order relation of timeDuration

> Then, the order-relation of two timeDuration values x and y is x > y
> iff x[s] > y[s] for any starting instant s, x < y iff x[s] < y[s] for
> any s and x = y iff x[s] = y[s] for any s. 

This looks like a too much burden for the implementation.

> P1M20D and P50D is indeterminate

The aboe example shown in the section 3.2.6 of the spec is a trivial one.

For example,

P28D <= P1M <= P31D

( This inequality means P27D<P1M but P28D?P1M. '?' here means
"indeterminate" )


P59D <= P2M <= P62D

because there are no two consecutive months of 28 days, whereas there
ARE two consecutive months of 31 days (Dec&Jan).

P89D <= P3M <= P92D

And it goes in this way.

What shall I do if I am asked to fill in the following blanks?

P___D <= P1923526M <= P___D

You have to even consider the leap years!

The bottom line is that this definition of order relation is almost
impossible to implement.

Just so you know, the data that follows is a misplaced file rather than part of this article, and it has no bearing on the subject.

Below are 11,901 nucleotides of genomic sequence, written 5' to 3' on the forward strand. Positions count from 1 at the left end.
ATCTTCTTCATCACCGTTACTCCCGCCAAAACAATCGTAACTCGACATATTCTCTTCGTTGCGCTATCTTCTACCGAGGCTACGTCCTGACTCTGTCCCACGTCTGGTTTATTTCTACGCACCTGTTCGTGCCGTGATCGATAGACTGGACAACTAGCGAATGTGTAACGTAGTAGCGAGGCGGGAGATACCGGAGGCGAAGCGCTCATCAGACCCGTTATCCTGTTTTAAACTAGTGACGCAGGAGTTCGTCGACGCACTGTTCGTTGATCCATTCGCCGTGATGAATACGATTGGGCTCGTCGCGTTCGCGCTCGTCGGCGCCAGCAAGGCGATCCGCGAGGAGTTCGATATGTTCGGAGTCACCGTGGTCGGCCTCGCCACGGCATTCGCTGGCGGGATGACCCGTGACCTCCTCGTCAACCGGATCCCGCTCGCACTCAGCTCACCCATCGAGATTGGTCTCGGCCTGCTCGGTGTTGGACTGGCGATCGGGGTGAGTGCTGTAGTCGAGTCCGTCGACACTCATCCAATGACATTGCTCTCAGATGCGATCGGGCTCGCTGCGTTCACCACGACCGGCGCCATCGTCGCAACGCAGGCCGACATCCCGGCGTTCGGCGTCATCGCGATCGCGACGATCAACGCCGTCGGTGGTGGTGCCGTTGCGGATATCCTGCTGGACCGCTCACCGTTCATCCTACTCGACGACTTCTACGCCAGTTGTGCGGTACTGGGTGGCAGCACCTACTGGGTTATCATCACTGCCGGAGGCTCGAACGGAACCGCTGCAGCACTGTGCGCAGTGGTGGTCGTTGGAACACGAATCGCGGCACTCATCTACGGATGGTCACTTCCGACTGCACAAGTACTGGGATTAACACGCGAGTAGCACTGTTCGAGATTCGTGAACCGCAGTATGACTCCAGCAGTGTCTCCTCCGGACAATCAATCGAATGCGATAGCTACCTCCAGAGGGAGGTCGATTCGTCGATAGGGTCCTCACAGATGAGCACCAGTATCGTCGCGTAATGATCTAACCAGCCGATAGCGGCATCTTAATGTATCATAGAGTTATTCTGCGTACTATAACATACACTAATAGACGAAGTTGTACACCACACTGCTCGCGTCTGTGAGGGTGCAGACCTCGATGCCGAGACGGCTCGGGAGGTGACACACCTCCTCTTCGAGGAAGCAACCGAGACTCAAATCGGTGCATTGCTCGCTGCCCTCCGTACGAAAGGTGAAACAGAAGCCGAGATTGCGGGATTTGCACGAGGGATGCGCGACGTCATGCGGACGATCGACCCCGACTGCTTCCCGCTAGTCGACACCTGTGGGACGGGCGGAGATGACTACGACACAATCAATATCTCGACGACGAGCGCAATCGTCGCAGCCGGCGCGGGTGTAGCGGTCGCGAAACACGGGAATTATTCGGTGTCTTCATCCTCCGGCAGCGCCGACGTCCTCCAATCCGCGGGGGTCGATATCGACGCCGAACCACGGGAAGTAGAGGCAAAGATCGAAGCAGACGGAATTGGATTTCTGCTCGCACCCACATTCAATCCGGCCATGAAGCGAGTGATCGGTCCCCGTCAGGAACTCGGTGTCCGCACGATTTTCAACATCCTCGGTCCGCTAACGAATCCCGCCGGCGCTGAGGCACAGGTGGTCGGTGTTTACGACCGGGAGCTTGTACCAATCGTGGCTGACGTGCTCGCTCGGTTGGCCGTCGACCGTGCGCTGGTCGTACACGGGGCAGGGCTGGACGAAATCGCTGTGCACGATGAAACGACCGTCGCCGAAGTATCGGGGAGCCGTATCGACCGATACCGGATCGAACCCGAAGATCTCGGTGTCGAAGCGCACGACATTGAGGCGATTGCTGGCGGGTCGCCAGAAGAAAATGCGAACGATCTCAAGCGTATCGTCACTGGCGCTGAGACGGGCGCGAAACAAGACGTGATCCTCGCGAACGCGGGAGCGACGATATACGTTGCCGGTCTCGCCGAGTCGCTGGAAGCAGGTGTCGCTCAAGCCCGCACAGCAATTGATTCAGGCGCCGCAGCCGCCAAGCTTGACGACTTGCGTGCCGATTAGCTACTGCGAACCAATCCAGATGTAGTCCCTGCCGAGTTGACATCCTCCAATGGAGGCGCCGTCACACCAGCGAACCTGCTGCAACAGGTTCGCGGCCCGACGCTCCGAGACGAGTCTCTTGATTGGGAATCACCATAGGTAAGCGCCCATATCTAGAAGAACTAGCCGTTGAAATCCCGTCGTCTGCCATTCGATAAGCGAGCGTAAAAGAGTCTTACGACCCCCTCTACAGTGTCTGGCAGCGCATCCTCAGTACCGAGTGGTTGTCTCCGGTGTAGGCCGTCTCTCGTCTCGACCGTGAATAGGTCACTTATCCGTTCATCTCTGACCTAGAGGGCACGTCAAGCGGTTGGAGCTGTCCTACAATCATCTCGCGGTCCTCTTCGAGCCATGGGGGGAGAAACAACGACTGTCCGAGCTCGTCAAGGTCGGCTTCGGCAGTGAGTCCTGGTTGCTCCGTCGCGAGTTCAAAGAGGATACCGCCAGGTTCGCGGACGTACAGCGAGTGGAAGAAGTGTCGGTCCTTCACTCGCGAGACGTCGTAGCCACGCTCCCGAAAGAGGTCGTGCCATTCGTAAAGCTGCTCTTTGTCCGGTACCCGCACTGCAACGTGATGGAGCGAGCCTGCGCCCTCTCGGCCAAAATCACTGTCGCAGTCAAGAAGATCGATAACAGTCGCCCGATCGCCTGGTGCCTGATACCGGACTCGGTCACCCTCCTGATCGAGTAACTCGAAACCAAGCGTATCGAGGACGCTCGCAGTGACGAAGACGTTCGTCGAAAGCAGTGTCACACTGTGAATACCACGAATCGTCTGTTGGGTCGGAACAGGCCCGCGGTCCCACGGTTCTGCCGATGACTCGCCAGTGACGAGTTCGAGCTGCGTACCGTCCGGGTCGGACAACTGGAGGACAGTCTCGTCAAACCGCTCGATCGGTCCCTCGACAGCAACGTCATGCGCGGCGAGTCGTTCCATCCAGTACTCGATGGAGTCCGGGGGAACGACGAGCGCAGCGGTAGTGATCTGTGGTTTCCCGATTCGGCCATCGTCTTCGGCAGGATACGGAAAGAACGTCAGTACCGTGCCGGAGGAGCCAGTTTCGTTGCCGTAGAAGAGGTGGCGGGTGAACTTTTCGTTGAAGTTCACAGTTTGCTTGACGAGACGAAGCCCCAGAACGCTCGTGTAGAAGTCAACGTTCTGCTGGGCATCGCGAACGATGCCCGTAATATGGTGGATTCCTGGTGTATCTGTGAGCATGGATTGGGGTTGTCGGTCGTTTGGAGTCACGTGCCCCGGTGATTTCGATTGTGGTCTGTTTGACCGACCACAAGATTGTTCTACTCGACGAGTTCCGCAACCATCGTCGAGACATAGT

My alternative suggestion is this.

1. the value space of timeDuration is two-dimensional space of decimal.
   One is the number of months and the other is the number of days.
   I use (m,d) pair to designate this value.

   This means 1 year is always 12 months, 1 day is always 24 hours,
   1 hour is always 60 minutes, and 1 minute is always 60 seconds.
   As long as this restriction is clearly stated, of course we can
   think the value space as six-dimensional space of decimal.

   Actually 1 minute is not always 60 seconds (the leap second), but
   it introduces a further complication to the spec.

2. (m1,d1) < (m2,d2) iff m1*31+d1<m2*28+d2
   (m1,d1) = (m2,d2) iff m1=m2 and d1=d2
   (m1,d1) > (m2,d2) iff (m2,d2)<(m1,d1)

The relationship is still a partial order, but at least the
implementation is simple.

And the spec doesn't mention the canonical representation of

E-Mail: k-kawa@bigfoot.com

Received on Tuesday, 30 January 2001 17:42:13 UTC